Nevada State Apprenticeship Council

Registered Apprenticeship

Assembly Bill (AB) 459, effective July 1, 2021, and passed during the 81st Regular Session of the Nevada Legislature (2021), amends certain provisions of Nevada Revised Statutes (NRS) section 610 and transfers the responsibility and accountability for the Nevada State Apprenticeship Council (NSAC), State Apprenticeship Director, and registered apprenticeship programs in the State of Nevada to the Office of the Labor Commissioner (OLC).  Section 10.5 of AB 459 states: 1. The Office of the Labor Commissioner shall act as the State Apprenticeship Agency as defined in 29 C.F.R. § 29.2 and has responsibility and accountability for apprenticeship in this State.   Nevada Administrative Code (NAC) section 610 sets forth additional regulations for the NSAC, State Apprenticeship Director, and registered apprenticeship programs.

    What is Registered Apprenticeship?

    Registered apprenticeships are high-quality work-based learning and post-secondary earn-and- learn models that meet national standards for registration with the U.S. Department of Labor (or federally recognized State Apprenticeship Agencies).

      General Information For Those Seeking Apprenticeship:

      —Completion of an Apprenticeship Program is from 1-5 years;
      —Eligible to Persons 18 of age or over with a high school diploma or equivalent (some programs have options for individuals under 18 years of age) or can earn within one year, completion of school to work program welfare to work  program;
      —Individual apprenticeship committees accept applications for their own programs. They advertise that they are accepting applications through local newspapers, local schools, community-based organizations and the Labor Commissioner's Office bulletin board;
      —The waiting period, from the date an application is filed to placement into an apprentice program, varies from industry to industry. The apprenticeship committee reviews applications to make sure the applicants meet the minimum qualifications for the program. If an applicant is qualified, the application is ranked by test scores, an interview, an evaluation of past experience and education or a random drawing. The applicant is placed on a list of eligible applicants. The program uses this list to fill vacancies, as they become available. Some committees allow direct entry into the program;
      —Apprentices must attend related classroom training instruction along with on-the-job training experience.  A minimum of 144 hours of related instruction is the typical minimum for a program, but most exceed the 144 hours;
      —The term of the apprenticeship program is based on what type of program it is. (1) If the program uses a time-based approach, requires the  completion of  not  less  than  2,000  hours  of work  experience, on-the-job learning, consistent   with   training   requirements   as established by practice in the trade; (2) If  the  program  uses  a  competency-based  approach, specifies the skills that must be demonstrated by an apprentice and addresses  how  on-the-job  learning  will  be  integrated  into  the program; or (3) If  the  program  uses  a  hybrid  approach,  specifies the skills  that  must  be  acquired  and  the  minimum  number  of hours   of   on-the-job   learning   that   must   be   completed   by   an apprentice.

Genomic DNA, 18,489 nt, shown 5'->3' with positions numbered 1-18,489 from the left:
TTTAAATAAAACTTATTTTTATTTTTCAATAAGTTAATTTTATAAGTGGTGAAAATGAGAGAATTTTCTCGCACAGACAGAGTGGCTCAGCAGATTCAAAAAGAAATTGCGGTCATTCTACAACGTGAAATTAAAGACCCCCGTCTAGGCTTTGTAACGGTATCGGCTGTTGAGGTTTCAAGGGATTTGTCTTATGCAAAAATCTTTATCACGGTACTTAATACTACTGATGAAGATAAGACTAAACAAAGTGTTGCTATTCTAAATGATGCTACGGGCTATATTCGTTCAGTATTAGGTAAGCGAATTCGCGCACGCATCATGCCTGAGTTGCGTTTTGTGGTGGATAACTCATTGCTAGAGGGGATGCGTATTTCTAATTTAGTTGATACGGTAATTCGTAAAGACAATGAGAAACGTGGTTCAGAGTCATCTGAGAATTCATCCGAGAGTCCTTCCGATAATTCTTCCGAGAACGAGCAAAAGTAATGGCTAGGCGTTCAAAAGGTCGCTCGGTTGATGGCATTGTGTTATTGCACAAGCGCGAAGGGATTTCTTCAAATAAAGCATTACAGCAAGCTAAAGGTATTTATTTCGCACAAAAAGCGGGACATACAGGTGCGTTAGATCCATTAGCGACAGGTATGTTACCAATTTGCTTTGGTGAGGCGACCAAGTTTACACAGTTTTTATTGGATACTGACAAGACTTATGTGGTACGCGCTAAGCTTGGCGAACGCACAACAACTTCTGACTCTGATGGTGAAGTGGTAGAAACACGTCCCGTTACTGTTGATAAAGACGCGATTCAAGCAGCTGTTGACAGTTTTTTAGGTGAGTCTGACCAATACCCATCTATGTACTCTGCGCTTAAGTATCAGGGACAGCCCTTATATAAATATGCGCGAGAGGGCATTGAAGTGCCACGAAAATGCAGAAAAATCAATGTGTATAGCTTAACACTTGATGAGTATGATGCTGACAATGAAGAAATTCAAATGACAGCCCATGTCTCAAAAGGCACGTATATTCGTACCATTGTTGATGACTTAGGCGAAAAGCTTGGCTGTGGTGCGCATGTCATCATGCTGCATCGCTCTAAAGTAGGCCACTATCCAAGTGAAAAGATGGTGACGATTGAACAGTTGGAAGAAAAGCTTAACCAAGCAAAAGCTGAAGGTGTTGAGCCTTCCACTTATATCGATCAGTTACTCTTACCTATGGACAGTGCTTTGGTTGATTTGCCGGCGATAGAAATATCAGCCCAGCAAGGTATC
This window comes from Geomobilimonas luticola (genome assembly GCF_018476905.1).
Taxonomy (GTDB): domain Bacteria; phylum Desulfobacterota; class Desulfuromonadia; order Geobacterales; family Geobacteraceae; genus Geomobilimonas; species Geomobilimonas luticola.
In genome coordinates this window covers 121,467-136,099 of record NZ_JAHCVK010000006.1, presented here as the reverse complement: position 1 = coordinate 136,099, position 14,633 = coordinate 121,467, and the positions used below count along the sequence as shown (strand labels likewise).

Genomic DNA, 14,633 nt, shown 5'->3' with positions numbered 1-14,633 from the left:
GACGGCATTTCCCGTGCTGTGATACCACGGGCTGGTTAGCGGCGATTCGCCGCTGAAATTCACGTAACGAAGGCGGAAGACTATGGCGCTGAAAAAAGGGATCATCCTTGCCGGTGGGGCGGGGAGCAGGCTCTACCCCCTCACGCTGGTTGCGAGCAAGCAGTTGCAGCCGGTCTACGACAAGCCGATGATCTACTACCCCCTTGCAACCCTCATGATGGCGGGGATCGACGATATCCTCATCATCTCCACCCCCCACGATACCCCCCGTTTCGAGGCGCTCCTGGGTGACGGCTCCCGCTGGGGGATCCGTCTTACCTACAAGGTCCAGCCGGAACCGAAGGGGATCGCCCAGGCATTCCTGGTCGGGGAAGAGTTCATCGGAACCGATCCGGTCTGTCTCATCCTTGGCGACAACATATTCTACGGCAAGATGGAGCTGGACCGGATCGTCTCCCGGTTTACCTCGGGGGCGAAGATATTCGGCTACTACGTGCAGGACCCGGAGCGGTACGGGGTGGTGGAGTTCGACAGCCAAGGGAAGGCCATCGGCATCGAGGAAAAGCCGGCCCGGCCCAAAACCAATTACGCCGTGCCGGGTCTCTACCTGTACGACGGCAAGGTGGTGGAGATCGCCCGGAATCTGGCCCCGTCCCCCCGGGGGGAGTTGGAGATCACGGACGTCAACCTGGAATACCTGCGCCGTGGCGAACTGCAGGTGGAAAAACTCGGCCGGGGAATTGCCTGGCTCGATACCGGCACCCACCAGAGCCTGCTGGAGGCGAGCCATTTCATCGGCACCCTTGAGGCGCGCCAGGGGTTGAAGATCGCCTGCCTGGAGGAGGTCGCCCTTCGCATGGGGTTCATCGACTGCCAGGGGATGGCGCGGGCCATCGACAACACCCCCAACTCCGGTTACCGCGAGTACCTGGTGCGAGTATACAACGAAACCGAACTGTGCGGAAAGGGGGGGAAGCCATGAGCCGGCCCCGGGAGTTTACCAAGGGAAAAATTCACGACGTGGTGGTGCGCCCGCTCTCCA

—There are some programs that are linked with the community colleges for related training instruction. In those classes, the apprentice could receive college credit and work towards a degree;
      —The program sponsor is required to pay for the cost of training. The apprentice may be required to furnish his or her own books and tools;
      —Salaries vary from industry to industry. The average starting wage of an apprentice is about 40% of a journey worker's rate of pay. Programs are required to progressively increase the apprentice’s wages provided the on-the-job training and school performance is satisfactory and in accordance with the apprenticeship committee.

        Apprenticeable Occupations

        Apprenticeships are happening in many industries in Nevada, the U.S. and around the world. There are over 1,000 apprenticeable occupations.


        • Tourism and Gaming
        • Agriculture
        • Construction
        • Manufacturing & Aerospace
        • Financial Services
        • Natural Resources (Energy)
        • Technology
        • Government
        • Health Care